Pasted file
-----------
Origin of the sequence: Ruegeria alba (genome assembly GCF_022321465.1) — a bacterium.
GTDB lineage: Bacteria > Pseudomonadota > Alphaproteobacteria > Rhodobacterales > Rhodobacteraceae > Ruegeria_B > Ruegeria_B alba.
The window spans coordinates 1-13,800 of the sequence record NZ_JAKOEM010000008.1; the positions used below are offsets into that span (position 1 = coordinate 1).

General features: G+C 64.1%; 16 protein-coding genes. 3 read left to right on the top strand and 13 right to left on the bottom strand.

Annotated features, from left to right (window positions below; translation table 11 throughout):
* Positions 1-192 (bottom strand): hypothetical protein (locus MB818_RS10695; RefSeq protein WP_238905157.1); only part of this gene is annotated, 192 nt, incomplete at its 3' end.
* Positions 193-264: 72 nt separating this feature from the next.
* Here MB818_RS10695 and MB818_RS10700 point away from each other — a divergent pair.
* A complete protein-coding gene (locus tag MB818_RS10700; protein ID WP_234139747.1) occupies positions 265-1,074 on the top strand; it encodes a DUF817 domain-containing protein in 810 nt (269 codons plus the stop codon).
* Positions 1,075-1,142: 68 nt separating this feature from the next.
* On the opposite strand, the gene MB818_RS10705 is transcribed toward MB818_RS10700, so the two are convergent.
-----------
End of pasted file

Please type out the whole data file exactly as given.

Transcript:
Origin of the sequence: Ruegeria alba (genome assembly GCF_022321465.1) — a bacterium.
GTDB lineage: Bacteria > Pseudomonadota > Alphaproteobacteria > Rhodobacterales > Rhodobacteraceae > Ruegeria_B > Ruegeria_B alba.
The window spans coordinates 1-13,800 of the sequence record NZ_JAKOEM010000008.1; the positions used below are offsets into that span (position 1 = coordinate 1).

General features: G+C 64.1%; 16 protein-coding genes. 3 read left to right on the top strand and 13 right to left on the bottom strand.

Annotated features, from left to right (window positions below; translation table 11 throughout):
* Positions 1-192 (bottom strand): hypothetical protein (locus MB818_RS10695; RefSeq protein WP_238905157.1); only part of this gene is annotated, 192 nt, incomplete at its 3' end.
* Positions 193-264: 72 nt separating this feature from the next.
* Here MB818_RS10695 and MB818_RS10700 point away from each other — a divergent pair.
* A complete protein-coding gene (locus tag MB818_RS10700; protein ID WP_234139747.1) occupies positions 265-1,074 on the top strand; it encodes a DUF817 domain-containing protein in 810 nt (269 codons plus the stop codon).
* Positions 1,075-1,142: 68 nt separating this feature from the next.
* On the opposite strand, the gene MB818_RS10705 is transcribed toward MB818_RS10700, so the two are convergent.